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Discussion Starter #1
Help please......I do new construction cabinetry and finishing. I have a client that wants me to match his interior trim to the cabinets. Most of the trim is installed and has one coat of primer and paint on it. His painter started this job but can't finish it. The cabinets I did for him are heavily distressed and have a wipe off glaze on them. This would require me sandwiching the glaze in between two waterborne clear coats over the paint. ( I think.......I have not tested the glaze directly on the paint yet.) Anyway, I am not quite sure how to price this job. The glaze is very labor intensive, you spray it on and then have to scrub with steel wool. This is approx a 4 to 5 million dollar home and every foot of trim needs to be distressed. I normaly quote finish for cabinetry, laquers, conversion varnishes, so I am kinda sumpped on what to charge him. I want to be fair with this client and cover my rump at the same time.
Thanks in advance for any help
 

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Only you know what the actual finish and procedure will be. Nobody can give you any figures apart from yourself. If you're not sure then why not take an hourly rate?
 

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My client is a builder NOT the homeowner...in fact there is no home owner yet. He gives me alot of cabinetry work so I don't want to kill him. I am thinking .50 to .75 per linear foot perapplication. I don't need to tape off and he is buying the material. Am I way off?
 

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T&M no question. This is custom work, not blow and go. Or, do about 10 feet of test for color and time and work from that.

Good Luck Man
 

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Please forgive my ignorance but I have never had to quote a job T&M. I quote everything in a square or linear foot. (Mind you I also do all my work in my own shop) I pretty much have my material and overhead figured in my square foot price. I have done very little site work so I am a little hesitant to charge at an hourly rate for something that might take me twice as long as a professional house painter. Again I apprciate any suggestions,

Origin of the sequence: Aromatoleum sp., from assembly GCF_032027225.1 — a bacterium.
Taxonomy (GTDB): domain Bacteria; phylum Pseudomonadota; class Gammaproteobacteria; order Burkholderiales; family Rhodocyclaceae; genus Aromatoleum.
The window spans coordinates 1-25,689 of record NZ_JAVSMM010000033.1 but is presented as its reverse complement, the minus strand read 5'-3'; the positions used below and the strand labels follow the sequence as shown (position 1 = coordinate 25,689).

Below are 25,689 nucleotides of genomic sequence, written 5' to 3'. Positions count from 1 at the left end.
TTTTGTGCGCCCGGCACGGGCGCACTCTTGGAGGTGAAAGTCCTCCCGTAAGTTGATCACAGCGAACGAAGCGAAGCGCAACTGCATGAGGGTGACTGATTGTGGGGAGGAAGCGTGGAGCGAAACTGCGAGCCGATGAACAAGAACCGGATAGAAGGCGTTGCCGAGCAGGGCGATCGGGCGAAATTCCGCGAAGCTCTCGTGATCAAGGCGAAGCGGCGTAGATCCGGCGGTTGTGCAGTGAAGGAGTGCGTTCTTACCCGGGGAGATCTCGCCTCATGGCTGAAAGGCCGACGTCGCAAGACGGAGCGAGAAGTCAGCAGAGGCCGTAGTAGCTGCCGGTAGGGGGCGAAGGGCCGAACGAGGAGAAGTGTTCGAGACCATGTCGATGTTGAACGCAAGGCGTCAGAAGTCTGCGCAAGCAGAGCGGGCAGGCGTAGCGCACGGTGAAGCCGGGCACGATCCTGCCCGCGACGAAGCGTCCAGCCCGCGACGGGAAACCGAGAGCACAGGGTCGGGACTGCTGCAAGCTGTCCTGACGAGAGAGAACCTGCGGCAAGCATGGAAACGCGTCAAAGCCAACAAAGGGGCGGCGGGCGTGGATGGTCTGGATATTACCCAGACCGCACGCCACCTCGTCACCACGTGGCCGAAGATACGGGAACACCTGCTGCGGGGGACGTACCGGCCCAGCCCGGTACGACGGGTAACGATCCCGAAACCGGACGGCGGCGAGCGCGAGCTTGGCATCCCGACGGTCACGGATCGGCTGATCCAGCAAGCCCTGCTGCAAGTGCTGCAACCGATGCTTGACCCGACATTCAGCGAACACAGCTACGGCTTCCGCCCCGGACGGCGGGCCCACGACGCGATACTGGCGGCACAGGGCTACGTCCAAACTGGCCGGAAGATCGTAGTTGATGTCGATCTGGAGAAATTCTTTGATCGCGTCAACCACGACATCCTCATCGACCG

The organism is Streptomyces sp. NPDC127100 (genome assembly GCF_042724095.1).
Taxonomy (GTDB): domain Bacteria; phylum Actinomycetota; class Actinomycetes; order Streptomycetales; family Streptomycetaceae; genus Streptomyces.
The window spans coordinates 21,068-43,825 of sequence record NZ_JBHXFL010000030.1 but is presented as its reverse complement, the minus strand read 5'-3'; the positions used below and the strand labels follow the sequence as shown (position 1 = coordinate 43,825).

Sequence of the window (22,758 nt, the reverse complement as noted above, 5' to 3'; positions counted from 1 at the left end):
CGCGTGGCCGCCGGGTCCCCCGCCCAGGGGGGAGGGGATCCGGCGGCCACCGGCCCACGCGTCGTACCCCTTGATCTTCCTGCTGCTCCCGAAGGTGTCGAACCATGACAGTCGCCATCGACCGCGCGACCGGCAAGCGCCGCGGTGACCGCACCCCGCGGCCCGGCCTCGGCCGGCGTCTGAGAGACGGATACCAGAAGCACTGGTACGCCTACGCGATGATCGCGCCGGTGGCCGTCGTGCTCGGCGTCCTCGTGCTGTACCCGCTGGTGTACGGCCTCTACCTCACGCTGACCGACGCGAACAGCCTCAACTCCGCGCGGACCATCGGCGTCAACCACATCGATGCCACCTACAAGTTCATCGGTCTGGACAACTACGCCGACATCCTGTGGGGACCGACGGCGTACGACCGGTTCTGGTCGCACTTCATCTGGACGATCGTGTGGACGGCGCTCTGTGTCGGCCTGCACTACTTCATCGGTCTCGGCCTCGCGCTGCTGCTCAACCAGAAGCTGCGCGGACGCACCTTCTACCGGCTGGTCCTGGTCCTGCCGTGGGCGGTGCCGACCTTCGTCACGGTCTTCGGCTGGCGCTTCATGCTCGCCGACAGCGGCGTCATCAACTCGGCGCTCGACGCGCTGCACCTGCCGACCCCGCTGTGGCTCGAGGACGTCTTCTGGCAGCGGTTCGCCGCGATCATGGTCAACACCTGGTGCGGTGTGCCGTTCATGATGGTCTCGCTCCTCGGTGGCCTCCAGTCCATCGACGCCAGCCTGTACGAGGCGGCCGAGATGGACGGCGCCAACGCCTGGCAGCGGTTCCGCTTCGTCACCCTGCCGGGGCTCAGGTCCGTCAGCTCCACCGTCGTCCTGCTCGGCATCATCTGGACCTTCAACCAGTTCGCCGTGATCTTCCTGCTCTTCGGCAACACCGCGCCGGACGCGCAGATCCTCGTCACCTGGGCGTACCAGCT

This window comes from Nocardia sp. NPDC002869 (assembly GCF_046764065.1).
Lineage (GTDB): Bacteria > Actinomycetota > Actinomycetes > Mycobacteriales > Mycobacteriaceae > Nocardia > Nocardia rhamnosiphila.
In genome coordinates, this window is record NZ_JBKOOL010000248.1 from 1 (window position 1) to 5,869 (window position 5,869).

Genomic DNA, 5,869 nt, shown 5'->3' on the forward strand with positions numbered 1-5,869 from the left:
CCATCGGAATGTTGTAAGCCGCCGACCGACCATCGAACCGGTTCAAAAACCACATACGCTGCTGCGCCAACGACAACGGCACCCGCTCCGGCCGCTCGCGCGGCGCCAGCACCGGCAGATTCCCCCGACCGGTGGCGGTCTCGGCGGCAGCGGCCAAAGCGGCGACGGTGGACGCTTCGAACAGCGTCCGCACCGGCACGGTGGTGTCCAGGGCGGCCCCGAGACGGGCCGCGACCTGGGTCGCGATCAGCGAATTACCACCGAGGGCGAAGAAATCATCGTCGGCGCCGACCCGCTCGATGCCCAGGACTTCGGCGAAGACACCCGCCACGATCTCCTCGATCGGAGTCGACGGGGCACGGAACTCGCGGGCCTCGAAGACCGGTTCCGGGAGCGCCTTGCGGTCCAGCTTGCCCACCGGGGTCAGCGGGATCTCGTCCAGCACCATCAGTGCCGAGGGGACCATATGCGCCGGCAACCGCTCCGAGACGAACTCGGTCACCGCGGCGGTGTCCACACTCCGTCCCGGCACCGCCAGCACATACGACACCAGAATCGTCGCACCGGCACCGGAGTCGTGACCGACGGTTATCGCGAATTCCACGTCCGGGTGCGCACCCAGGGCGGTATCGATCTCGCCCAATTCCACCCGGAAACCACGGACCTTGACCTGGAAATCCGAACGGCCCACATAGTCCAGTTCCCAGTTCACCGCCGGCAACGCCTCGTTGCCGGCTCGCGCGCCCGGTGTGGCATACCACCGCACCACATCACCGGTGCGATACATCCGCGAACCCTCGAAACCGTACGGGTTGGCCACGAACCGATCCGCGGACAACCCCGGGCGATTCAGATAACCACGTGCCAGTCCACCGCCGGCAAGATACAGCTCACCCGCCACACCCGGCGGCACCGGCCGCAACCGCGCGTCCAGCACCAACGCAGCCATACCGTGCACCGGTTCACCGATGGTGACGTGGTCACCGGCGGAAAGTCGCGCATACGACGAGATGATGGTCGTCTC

Caren
 

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if he will not take T&M...see if you can do 1 room or area T&M to get a line on how long it will take to do....then go from there on giving a firm price...
no one is going to know your numbers(cost) but you.
 

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I dont think overhead and blah, blah, blah come into play here. Foileffects would be great help to you here. This type of work is for a craftmansman-artist and you need to charge accordingly.
 

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Just estimate how long it will take you to do the job..Be generous!...If you want to make $45.00/HR ....fine...Just multiply it by the hours you think it will take to finish..Then add the cost of the paint,materials and travelling expenses...It's better to overestimate.
 

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Remember to add in the variables here... if you are used to doing work in your shop there is no distractions, you can make your schedule... if you are in a new house I am sure there will be days where there are electrical and plumbing setbacks, so those are days lost, there will be other installs that will be in the way, dust which could tarnish your fine finishes.. .all these thing can end up costing you. explain to the builder that you cannot compete with a basic prime adn 2 coats on the trim, especially if it is installed already as now you are crawling around on your knees, and up and down ladders for casings and door jambs.... too bad you didn't know this ahead of time eh? Woulda been a nice one for you to bang off before they installed it all..
 

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I feel 45 to 65 hour is reasonable for the work you will be performing if you have the standard operating overhead. If not adjust accordingly. You should have a feel for your method an time to apply finish so you can add that up along with a little for unforseens. Dont undercut yourself and dont blow up the price but do be fair in your estimate. Good luck and show us some pics. when you get it done.:thumbsup:
 
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